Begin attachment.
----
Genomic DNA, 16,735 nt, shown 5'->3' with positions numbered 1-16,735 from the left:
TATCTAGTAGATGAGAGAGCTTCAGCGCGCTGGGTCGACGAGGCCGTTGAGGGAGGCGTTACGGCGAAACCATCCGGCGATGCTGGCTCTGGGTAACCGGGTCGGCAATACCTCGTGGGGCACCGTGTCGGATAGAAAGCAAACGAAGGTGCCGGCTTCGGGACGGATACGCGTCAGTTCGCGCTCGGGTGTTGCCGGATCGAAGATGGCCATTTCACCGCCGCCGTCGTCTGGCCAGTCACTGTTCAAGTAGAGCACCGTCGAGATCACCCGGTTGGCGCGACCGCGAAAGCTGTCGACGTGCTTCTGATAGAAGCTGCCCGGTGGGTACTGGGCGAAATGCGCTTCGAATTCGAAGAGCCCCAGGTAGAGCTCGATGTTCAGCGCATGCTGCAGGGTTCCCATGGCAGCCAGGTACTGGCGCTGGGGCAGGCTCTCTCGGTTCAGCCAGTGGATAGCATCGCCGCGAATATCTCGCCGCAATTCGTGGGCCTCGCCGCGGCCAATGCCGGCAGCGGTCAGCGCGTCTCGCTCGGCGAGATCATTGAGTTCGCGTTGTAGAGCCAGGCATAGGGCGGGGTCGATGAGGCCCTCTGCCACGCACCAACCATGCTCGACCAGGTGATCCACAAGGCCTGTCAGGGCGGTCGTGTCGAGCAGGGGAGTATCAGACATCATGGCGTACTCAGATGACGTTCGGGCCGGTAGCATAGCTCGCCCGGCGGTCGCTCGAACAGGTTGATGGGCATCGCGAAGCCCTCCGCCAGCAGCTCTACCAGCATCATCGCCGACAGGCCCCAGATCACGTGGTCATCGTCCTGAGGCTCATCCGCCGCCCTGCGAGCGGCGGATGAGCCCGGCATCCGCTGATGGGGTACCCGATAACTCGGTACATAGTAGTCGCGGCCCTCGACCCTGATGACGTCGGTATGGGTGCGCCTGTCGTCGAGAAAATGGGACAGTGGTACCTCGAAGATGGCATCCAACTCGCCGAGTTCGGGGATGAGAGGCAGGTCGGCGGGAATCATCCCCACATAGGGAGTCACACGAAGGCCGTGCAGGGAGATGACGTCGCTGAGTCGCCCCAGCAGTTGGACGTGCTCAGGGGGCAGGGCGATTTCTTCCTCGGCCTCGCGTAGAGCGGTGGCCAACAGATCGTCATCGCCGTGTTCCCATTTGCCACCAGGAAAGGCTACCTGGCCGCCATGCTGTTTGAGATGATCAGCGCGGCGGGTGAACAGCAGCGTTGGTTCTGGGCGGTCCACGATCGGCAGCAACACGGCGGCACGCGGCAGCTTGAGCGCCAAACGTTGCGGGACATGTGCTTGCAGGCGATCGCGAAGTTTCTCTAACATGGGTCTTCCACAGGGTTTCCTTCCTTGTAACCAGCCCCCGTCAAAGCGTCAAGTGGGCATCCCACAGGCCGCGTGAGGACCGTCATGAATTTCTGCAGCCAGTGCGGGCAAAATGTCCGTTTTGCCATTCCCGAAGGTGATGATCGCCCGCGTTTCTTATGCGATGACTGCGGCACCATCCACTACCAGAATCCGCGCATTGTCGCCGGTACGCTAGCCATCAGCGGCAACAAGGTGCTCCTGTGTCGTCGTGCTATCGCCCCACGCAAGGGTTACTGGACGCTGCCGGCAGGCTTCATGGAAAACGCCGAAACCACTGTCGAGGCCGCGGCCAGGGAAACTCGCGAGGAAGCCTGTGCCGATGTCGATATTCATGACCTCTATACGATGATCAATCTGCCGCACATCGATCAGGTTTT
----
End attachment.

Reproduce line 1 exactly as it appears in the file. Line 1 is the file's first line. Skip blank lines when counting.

Genomic DNA, 16,735 nt, shown 5'->3' with positions numbered 1-16,735 from the left: